When you're lost in the Wild, and you're scared as a child,
And Death looks you bang in the eye,
And you're sore as a boil, it’s according to Hoyle
To cock your revolver and . . . die.
But the Code of a Man says: "Fight all you can,"
And self-dissolution is barred.
In hunger and woe, oh, it’s easy to blow . . .
It’s the hell-served-for-breakfast that’s hard.
"You're sick of the game!" Well, now that’s a shame.
You're young and you're brave and you're bright.
"You've had a raw deal!" I know — but don't squeal,
Buck up, do your damnedest, and fight.
It’s the plugging away that will win you the day,
So don't be a piker, old pard!
Just draw on your grit, it’s so easy to quit.
It’s the keeping-your chin-up that’s hard.
It’s easy to cry that you're beaten — and die;
It’s easy to crawfish and crawl;
But to fight and to fight when hope’s out of sight —
Why that’s the best game of them all!
And though you come out of each gruelling bout,
All broken and battered and scarred,
Just have one more try — it’s dead easy to die,
It’s the keeping-on-living that’s hard.
By William Ernest Henley, 1875
Out of the night that covers me,
Black as the pit from pole to pole,
I thank whatever gods may be
For my unconquerable soul.
In the fell clutch of circumstance
I have not winced nor cried aloud.
Under the bludgeonings of chance
My head is bloody, but unbowed.
Beyond this place of wrath and tears
Looms but the Horror of the shade,
And yet the menace of the years
Finds and shall find me unafraid.
It matters not how strait the gate,
How charged with punishments the scroll,
I am the master of my fate,
I am the captain of my soul.
"You cannot ask me to be bound by your conclusions or wishes when they do not agree with my own." — Graham Phillips David. A Woman Ventures. 1902.
"One does not become free by license, by cringing before the stupidest, the most foolish impulses that are in him. I think he becomes free by refusing to degrade himself and violate the laws of his own nature." — Graham Phillips David. A Woman Ventures. 1902, pp. 234-235.
"Theresa was irritated that Emily's "queer ideas" were a force in her life, not a mere mask for disappointment." — Graham Phillips David. A Woman Ventures. 1902, p. 181.
"Maybe all steps into the future drew strength from a searching gaze into the deep past." A.S. Byatt, The Children's Book, New York: Alfred A. Knopf, 2009, p. 132.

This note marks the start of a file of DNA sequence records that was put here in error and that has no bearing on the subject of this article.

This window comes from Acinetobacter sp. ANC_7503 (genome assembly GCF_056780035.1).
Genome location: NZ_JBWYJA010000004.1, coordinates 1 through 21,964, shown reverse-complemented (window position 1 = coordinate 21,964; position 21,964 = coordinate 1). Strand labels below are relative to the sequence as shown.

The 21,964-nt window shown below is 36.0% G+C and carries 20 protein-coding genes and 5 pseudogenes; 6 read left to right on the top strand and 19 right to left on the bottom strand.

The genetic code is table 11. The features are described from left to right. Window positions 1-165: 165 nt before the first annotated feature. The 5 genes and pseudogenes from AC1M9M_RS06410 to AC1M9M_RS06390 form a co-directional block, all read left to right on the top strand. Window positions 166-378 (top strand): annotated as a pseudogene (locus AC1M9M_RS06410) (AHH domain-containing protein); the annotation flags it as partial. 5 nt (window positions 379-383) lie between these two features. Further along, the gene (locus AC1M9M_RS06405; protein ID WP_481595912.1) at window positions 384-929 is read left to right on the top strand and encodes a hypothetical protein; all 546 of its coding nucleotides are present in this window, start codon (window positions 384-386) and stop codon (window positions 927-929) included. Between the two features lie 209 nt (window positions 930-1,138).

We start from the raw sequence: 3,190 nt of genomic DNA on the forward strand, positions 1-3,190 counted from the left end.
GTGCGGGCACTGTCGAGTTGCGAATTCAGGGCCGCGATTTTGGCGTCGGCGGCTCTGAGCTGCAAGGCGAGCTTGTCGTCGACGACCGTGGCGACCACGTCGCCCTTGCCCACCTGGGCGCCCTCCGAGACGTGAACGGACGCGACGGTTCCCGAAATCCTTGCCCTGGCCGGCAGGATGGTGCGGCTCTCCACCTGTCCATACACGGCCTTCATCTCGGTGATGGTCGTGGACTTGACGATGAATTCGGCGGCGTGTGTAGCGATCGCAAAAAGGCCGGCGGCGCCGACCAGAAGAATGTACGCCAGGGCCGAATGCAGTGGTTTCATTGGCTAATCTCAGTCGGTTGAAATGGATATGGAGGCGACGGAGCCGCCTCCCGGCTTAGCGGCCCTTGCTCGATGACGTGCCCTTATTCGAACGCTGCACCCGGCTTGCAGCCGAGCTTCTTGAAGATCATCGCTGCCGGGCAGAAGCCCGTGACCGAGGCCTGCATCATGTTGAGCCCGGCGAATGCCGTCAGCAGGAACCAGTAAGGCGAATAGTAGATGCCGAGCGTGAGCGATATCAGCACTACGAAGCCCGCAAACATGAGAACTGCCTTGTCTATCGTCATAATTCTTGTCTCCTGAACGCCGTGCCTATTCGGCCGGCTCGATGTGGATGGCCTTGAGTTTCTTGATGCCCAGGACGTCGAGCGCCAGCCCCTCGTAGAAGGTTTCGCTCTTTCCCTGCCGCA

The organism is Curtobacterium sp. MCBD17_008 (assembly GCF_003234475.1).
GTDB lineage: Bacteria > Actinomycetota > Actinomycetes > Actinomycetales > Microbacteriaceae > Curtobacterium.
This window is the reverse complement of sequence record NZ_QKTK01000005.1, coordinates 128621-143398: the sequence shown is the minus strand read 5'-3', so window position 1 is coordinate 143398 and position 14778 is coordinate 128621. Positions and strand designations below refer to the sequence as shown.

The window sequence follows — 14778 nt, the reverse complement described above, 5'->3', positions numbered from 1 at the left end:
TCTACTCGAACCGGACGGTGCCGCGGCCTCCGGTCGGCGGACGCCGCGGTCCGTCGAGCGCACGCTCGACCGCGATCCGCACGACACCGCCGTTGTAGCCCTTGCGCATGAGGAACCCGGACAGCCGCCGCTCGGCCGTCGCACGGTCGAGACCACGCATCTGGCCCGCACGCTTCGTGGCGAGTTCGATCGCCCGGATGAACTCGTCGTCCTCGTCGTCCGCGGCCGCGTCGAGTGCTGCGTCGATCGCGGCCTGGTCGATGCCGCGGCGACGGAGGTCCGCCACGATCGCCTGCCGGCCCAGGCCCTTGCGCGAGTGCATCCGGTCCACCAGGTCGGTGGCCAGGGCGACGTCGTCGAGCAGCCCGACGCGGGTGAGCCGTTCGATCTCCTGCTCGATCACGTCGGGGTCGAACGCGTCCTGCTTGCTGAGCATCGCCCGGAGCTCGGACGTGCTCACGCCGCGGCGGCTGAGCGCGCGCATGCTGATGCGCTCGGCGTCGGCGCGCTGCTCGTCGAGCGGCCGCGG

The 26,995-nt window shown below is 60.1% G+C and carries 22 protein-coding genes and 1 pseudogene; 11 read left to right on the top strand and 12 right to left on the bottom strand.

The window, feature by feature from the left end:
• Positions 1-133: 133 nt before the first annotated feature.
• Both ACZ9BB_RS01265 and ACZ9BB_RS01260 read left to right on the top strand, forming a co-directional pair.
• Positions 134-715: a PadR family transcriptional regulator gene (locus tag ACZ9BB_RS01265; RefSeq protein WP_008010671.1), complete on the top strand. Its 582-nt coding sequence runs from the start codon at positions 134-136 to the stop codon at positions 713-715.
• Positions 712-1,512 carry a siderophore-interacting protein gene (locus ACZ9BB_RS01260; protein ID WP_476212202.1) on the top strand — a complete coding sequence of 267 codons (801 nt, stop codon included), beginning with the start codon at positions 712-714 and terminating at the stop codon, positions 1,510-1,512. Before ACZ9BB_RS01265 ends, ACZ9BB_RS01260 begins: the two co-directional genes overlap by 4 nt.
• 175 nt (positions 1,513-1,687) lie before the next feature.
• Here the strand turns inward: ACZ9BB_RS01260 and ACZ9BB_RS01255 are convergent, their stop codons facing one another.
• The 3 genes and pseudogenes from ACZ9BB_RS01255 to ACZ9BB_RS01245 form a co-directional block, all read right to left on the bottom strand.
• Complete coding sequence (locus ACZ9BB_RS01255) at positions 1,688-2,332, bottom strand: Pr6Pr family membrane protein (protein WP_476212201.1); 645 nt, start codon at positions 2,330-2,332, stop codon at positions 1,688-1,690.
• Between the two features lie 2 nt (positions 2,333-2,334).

"It is well to be kind to yourself that the world may follow in your footsteps." --Good Housekeeping, May 11, 1889, p. 5.
"It is easy to find fault, if one has that disposition. There was once a man who, not being able to find any other fault with his coal, complained that there were too many prehistoric toads in it." — Mark Twain, Puddin'Head Wilson, 1894.
"My daintiness does not hurt you." — Richard Jefferies, After London. 1885. Part II, Chapter 4.
By William Morris
From out the throng and stress of lies
From out the painful noise of sighs,
One voice of comfort seems to rise:
"It is the meaner part that dies."
"He who labors with the mind governs others; he who labors with the body is governed by others." — Thomas Hill, Hill's Manual of Social and Business Forms, 1891. p. 139.
"If you let trouble sit upon your soul, like a hen upon her nest, you may expect the hatching of a large brood."
—"Kindling Wood: Split Fine for the Kitchen Fire." Good Housekeeping, December 10, 1887. p. 72.
"Fix, then, this in your mind as the guiding principle of all right practical labor, and source of all healthful life energy — that your art is to be the praise of something that you love. It may only be the praise of a shell or a stone; it may be the praise of a hero; it may be the praise of God; your rank as a living creature is determined by the height and breadth of your love; but, be you small or great what healthy art is possible to you must be the expression of your true delight in a real thing, better than the art." — John Ruskin. Pearls for Young Ladies. 1878.
"Those who have finished by making others think with them, have usually been those who began by daring to think with themselves." — Thomas Hill, Hill's Manual of Social and Business Forms, 1891. p. 139.
"Hers was not a nature to be crushed by any trouble; on the contrary, the deeper the water the better she floated." — Darley Dale. "The Village Blacksmith." 1889.